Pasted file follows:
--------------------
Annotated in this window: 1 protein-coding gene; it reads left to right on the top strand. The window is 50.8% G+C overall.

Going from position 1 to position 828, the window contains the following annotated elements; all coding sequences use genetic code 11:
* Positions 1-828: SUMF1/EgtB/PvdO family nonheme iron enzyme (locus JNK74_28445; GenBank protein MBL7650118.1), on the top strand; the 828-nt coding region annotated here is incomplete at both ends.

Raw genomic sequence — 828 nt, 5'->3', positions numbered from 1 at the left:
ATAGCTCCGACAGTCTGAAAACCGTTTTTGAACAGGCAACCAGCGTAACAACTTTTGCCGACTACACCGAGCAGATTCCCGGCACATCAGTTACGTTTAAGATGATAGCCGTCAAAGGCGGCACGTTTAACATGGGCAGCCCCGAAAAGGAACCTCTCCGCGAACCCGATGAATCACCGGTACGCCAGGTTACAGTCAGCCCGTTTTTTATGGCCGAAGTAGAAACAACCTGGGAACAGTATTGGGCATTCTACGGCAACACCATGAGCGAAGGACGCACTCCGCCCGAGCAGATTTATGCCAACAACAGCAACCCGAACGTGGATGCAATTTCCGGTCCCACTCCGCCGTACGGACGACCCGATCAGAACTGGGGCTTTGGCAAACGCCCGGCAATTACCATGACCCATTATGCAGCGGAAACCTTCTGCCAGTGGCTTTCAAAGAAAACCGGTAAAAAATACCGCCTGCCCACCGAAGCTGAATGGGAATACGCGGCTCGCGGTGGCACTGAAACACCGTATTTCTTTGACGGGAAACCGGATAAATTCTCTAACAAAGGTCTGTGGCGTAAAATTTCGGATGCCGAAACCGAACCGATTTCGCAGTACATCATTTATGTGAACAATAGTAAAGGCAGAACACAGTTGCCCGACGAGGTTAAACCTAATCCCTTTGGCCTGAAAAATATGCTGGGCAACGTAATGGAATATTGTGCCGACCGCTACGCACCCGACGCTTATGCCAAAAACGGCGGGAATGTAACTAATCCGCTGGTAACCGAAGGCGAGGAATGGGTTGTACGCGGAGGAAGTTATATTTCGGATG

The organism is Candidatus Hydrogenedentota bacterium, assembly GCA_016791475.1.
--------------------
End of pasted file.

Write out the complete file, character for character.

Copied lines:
Annotated in this window: 1 protein-coding gene; it reads left to right on the top strand. The window is 50.8% G+C overall.

Going from position 1 to position 828, the window contains the following annotated elements; all coding sequences use genetic code 11:
* Positions 1-828: SUMF1/EgtB/PvdO family nonheme iron enzyme (locus JNK74_28445; GenBank protein MBL7650118.1), on the top strand; the 828-nt coding region annotated here is incomplete at both ends.

Raw genomic sequence — 828 nt, 5'->3', positions numbered from 1 at the left:
ATAGCTCCGACAGTCTGAAAACCGTTTTTGAACAGGCAACCAGCGTAACAACTTTTGCCGACTACACCGAGCAGATTCCCGGCACATCAGTTACGTTTAAGATGATAGCCGTCAAAGGCGGCACGTTTAACATGGGCAGCCCCGAAAAGGAACCTCTCCGCGAACCCGATGAATCACCGGTACGCCAGGTTACAGTCAGCCCGTTTTTTATGGCCGAAGTAGAAACAACCTGGGAACAGTATTGGGCATTCTACGGCAACACCATGAGCGAAGGACGCACTCCGCCCGAGCAGATTTATGCCAACAACAGCAACCCGAACGTGGATGCAATTTCCGGTCCCACTCCGCCGTACGGACGACCCGATCAGAACTGGGGCTTTGGCAAACGCCCGGCAATTACCATGACCCATTATGCAGCGGAAACCTTCTGCCAGTGGCTTTCAAAGAAAACCGGTAAAAAATACCGCCTGCCCACCGAAGCTGAATGGGAATACGCGGCTCGCGGTGGCACTGAAACACCGTATTTCTTTGACGGGAAACCGGATAAATTCTCTAACAAAGGTCTGTGGCGTAAAATTTCGGATGCCGAAACCGAACCGATTTCGCAGTACATCATTTATGTGAACAATAGTAAAGGCAGAACACAGTTGCCCGACGAGGTTAAACCTAATCCCTTTGGCCTGAAAAATATGCTGGGCAACGTAATGGAATATTGTGCCGACCGCTACGCACCCGACGCTTATGCCAAAAACGGCGGGAATGTAACTAATCCGCTGGTAACCGAAGGCGAGGAATGGGTTGTACGCGGAGGAAGTTATATTTCGGATG

The organism is Candidatus Hydrogenedentota bacterium, assembly GCA_016791475.1.